More than one unwelcome change occurs in Dorothea Gilbert's settled life after her orphaned nephew, Hugo (a plump, good-natured 14-year-old who is the very antithesis of his bad-seed father), arrives at her isolated cottage with bags in hand. But if Dorrie has her doubts about becoming a mother at 38, Hugo wonders how he'll ever survive this enforced union with an aunt who doesn't even own a television. Without daily doses of his favorite soap opera, the long summer days spent alone while Dorrie works at the potter's wheel seem too grim to contemplate. And when Hugo finally makes friends with an opinionated, stringy-haired singer two years his senior, his aunt appears to disapprove of his choice. While Hugo moons hopelessly over his love and makes some unhappy discoveries about his parentage, Dorrie falls hard for Alex Willick, a tormented writer who makes clear his distaste for Hugo. Before succumbing to an overly neat ending, Florey's fourth novel (Family Matters, etc.) offers warm humor laced wtih a range of emotional nuance that does justice to her appealing characters. Foreign rights: Jane Cushman. January 28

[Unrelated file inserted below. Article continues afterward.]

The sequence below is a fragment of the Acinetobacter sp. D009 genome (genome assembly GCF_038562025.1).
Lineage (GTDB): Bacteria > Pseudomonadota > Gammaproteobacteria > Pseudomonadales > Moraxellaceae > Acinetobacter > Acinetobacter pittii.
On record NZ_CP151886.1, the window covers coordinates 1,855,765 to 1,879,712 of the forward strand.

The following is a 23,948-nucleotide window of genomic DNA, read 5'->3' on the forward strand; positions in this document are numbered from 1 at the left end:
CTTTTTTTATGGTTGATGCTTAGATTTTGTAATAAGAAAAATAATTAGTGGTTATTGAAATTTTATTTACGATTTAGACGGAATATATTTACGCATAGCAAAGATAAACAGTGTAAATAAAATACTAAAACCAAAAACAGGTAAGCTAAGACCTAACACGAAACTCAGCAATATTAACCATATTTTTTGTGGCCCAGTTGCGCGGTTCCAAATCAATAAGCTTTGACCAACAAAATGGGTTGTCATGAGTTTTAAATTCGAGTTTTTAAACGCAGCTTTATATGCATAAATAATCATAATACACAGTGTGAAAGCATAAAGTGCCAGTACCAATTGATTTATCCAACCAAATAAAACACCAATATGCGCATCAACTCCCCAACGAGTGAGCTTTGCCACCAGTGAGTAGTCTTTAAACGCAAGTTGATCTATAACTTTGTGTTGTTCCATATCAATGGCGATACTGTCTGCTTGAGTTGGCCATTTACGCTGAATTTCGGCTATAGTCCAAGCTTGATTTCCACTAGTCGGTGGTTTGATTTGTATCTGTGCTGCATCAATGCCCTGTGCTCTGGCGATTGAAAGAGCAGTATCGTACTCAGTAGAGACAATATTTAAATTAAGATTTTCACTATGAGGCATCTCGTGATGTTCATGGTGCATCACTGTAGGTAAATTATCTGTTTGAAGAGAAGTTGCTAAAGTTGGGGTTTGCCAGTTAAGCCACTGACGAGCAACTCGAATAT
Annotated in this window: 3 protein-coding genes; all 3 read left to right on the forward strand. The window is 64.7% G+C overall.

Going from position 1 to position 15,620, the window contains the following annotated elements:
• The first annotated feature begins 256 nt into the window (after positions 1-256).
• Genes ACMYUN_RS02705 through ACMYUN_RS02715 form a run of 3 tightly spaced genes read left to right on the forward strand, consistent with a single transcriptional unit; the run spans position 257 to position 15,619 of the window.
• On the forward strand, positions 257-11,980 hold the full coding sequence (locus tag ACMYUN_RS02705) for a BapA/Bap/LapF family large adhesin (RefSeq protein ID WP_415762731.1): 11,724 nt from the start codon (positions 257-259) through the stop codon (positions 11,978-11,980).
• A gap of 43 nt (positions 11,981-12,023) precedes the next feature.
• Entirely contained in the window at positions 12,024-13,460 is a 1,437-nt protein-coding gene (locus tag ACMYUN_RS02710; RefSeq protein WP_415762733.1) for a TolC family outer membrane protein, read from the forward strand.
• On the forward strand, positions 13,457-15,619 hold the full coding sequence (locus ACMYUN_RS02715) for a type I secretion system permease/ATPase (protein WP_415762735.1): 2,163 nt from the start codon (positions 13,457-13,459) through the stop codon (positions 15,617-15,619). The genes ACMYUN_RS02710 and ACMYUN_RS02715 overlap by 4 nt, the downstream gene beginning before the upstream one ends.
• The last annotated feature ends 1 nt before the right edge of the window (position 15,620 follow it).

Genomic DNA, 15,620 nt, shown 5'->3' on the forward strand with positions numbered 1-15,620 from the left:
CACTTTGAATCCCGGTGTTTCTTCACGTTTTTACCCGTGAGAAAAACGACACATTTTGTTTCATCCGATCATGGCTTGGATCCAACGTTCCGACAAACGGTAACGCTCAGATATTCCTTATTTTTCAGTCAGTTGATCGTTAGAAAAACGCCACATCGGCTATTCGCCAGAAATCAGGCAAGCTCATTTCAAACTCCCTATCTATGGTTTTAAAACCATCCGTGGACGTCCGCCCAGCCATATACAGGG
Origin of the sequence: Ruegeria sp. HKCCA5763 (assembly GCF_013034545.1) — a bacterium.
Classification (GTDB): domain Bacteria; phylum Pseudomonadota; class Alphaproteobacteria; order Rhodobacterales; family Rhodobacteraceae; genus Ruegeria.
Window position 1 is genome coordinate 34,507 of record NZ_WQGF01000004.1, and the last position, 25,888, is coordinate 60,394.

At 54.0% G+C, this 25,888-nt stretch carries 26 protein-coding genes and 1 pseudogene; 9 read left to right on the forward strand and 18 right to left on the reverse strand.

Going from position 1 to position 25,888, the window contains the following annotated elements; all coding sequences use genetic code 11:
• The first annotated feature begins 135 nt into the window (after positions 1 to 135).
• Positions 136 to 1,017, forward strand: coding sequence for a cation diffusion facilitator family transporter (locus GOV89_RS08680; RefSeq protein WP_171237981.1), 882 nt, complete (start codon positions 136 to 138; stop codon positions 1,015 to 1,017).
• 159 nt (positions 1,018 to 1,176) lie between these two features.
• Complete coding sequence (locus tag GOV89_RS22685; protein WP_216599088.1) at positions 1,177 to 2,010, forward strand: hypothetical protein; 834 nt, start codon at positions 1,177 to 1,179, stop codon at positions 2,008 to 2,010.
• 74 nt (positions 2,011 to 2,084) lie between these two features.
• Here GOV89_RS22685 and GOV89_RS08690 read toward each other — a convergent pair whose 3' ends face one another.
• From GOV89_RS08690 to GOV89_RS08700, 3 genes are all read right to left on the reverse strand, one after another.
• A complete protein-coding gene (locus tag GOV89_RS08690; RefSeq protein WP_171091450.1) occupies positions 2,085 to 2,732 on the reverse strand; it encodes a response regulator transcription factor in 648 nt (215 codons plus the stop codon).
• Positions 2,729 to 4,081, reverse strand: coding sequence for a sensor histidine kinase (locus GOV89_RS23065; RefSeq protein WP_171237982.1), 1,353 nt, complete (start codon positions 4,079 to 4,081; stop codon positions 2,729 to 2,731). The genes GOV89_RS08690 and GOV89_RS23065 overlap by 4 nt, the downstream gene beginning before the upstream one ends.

Dorrie is a 38-year-old potter who lives alone in a small Connecticut farmhouse, and whose life is turned around when her orphaned nephew, Hugo, comes to live with her. A small cast of characters rounds out this novel very neatly as Dorrie and Hugo learn to adapt to one another's peculiarities. Along the way Hugo falls for an ``older woman'' of 16, and Dorrie meets Alex, a somewhat pompous ``blocked'' writer who doesn't take to children. The unmelodramatic plot and resolution are credible and entertaining as both Dorrie and Hugo learn a few compromises in adjusting to being a family unit. The characters are real people who talk, act, and react in plausible situations and the daily dramas of ``real life.'' A very good novel for popular collections. Virginia A. Doser, Saddleback Coll . Lib., Mission Viejo, Cal.